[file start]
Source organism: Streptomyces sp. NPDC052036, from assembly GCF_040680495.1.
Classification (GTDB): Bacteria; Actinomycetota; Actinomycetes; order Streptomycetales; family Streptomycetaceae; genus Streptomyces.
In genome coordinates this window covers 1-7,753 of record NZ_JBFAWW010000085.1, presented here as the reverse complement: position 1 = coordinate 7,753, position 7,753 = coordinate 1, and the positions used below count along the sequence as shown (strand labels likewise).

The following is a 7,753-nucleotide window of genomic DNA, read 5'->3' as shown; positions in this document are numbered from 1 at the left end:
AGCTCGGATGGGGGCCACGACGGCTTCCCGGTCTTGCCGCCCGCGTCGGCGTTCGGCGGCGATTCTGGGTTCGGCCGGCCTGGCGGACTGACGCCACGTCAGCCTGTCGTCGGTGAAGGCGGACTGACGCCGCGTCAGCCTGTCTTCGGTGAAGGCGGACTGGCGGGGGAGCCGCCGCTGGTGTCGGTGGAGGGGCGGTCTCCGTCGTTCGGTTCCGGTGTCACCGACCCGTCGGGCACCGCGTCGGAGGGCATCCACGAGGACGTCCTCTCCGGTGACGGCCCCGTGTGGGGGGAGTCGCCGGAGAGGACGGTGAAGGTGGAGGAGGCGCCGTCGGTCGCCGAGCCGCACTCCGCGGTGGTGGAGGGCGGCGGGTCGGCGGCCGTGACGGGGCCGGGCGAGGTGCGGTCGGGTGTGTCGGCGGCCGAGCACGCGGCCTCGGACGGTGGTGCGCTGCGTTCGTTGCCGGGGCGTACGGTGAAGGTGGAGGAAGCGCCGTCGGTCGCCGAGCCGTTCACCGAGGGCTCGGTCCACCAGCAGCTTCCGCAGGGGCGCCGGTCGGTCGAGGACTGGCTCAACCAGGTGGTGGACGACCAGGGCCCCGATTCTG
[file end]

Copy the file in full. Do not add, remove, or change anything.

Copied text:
Source organism: Streptomyces sp. NPDC052036, from assembly GCF_040680495.1.
Classification (GTDB): Bacteria; Actinomycetota; Actinomycetes; order Streptomycetales; family Streptomycetaceae; genus Streptomyces.
In genome coordinates this window covers 1-7,753 of record NZ_JBFAWW010000085.1, presented here as the reverse complement: position 1 = coordinate 7,753, position 7,753 = coordinate 1, and the positions used below count along the sequence as shown (strand labels likewise).

The following is a 7,753-nucleotide window of genomic DNA, read 5'->3' as shown; positions in this document are numbered from 1 at the left end:
AGCTCGGATGGGGGCCACGACGGCTTCCCGGTCTTGCCGCCCGCGTCGGCGTTCGGCGGCGATTCTGGGTTCGGCCGGCCTGGCGGACTGACGCCACGTCAGCCTGTCGTCGGTGAAGGCGGACTGACGCCGCGTCAGCCTGTCTTCGGTGAAGGCGGACTGGCGGGGGAGCCGCCGCTGGTGTCGGTGGAGGGGCGGTCTCCGTCGTTCGGTTCCGGTGTCACCGACCCGTCGGGCACCGCGTCGGAGGGCATCCACGAGGACGTCCTCTCCGGTGACGGCCCCGTGTGGGGGGAGTCGCCGGAGAGGACGGTGAAGGTGGAGGAGGCGCCGTCGGTCGCCGAGCCGCACTCCGCGGTGGTGGAGGGCGGCGGGTCGGCGGCCGTGACGGGGCCGGGCGAGGTGCGGTCGGGTGTGTCGGCGGCCGAGCACGCGGCCTCGGACGGTGGTGCGCTGCGTTCGTTGCCGGGGCGTACGGTGAAGGTGGAGGAAGCGCCGTCGGTCGCCGAGCCGTTCACCGAGGGCTCGGTCCACCAGCAGCTTCCGCAGGGGCGCCGGTCGGTCGAGGACTGGCTCAACCAGGTGGTGGACGACCAGGGCCCCGATTCTG